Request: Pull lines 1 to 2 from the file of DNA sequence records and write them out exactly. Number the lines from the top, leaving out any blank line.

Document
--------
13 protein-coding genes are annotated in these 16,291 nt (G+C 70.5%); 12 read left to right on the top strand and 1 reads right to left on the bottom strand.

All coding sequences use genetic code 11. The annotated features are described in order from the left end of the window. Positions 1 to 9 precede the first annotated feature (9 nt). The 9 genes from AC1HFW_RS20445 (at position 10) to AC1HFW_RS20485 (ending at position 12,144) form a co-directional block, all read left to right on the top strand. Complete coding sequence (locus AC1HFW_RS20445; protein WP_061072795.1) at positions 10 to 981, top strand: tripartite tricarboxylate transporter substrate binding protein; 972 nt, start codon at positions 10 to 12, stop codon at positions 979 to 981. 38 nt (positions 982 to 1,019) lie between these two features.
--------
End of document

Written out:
13 protein-coding genes are annotated in these 16,291 nt (G+C 70.5%); 12 read left to right on the top strand and 1 reads right to left on the bottom strand.

All coding sequences use genetic code 11. The annotated features are described in order from the left end of the window. Positions 1 to 9 precede the first annotated feature (9 nt). The 9 genes from AC1HFW_RS20445 (at position 10) to AC1HFW_RS20485 (ending at position 12,144) form a co-directional block, all read left to right on the top strand. Complete coding sequence (locus AC1HFW_RS20445; protein WP_061072795.1) at positions 10 to 981, top strand: tripartite tricarboxylate transporter substrate binding protein; 972 nt, start codon at positions 10 to 12, stop codon at positions 979 to 981. 38 nt (positions 982 to 1,019) lie between these two features.